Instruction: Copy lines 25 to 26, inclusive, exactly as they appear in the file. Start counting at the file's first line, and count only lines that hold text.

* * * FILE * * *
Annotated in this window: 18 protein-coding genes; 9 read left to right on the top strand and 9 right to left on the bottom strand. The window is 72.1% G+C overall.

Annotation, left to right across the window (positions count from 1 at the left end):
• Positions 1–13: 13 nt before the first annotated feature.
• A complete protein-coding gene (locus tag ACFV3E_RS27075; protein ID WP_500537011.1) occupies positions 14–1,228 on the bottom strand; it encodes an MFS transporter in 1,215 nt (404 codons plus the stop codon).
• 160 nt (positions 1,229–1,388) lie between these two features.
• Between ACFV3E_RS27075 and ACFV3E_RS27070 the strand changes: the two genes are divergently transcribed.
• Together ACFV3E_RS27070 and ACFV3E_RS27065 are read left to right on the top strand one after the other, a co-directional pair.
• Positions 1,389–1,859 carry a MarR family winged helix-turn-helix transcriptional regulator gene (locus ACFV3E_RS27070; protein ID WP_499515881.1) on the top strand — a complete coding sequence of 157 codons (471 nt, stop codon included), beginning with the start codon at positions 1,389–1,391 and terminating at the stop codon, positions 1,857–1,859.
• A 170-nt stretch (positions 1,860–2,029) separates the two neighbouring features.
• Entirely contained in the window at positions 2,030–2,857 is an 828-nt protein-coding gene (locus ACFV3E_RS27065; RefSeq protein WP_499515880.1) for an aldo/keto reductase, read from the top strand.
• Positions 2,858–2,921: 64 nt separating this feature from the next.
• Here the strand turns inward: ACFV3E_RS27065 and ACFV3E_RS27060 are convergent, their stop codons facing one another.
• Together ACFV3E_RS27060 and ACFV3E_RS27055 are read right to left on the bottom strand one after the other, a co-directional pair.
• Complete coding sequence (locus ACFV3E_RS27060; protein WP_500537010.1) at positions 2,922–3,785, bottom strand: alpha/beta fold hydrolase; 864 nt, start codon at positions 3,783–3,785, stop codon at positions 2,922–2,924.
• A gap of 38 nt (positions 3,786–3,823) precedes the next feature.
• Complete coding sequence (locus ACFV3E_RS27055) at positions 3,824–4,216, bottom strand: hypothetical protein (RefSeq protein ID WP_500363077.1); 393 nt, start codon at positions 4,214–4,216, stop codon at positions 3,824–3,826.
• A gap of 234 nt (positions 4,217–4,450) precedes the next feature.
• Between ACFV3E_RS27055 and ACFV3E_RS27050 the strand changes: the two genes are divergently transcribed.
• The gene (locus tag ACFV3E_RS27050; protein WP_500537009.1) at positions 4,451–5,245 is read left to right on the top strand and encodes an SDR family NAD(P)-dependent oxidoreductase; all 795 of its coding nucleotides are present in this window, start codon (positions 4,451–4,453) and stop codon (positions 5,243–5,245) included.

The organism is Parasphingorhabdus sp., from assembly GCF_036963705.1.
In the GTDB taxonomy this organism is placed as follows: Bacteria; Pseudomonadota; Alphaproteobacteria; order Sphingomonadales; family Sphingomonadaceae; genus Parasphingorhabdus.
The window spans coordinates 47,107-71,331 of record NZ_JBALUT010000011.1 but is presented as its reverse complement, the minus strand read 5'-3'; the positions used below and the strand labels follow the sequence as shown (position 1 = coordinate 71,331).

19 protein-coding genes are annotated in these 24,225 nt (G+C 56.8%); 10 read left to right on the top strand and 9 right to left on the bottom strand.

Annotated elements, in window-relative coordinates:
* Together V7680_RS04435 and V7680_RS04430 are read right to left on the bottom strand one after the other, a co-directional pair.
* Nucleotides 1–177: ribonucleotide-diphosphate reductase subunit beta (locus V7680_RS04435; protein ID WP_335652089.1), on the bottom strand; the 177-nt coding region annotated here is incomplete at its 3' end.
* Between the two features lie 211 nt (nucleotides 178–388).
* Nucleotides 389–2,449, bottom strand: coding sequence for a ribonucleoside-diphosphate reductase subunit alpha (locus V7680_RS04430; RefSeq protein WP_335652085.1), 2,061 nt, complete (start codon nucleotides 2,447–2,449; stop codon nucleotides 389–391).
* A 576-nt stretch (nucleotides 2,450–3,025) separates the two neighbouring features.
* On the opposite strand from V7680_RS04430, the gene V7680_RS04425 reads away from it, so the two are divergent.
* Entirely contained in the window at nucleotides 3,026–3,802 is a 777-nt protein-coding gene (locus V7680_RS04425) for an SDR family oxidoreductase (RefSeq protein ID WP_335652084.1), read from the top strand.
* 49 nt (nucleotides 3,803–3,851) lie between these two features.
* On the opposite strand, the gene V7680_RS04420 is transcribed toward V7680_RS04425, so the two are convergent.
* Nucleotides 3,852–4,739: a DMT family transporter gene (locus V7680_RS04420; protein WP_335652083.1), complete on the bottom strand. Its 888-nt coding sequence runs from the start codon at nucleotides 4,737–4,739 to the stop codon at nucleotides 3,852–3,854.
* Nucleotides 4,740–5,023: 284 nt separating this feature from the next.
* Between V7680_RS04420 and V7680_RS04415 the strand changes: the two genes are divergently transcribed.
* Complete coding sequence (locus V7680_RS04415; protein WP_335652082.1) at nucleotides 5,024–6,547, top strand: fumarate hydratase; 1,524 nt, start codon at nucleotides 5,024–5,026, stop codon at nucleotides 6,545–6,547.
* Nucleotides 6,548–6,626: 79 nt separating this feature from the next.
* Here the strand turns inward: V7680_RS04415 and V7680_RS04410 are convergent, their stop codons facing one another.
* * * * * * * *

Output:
* Together V7680_RS04435 and V7680_RS04430 are read right to left on the bottom strand one after the other, a co-directional pair.
* Nucleotides 1–177: ribonucleotide-diphosphate reductase subunit beta (locus V7680_RS04435; protein ID WP_335652089.1), on the bottom strand; the 177-nt coding region annotated here is incomplete at its 3' end.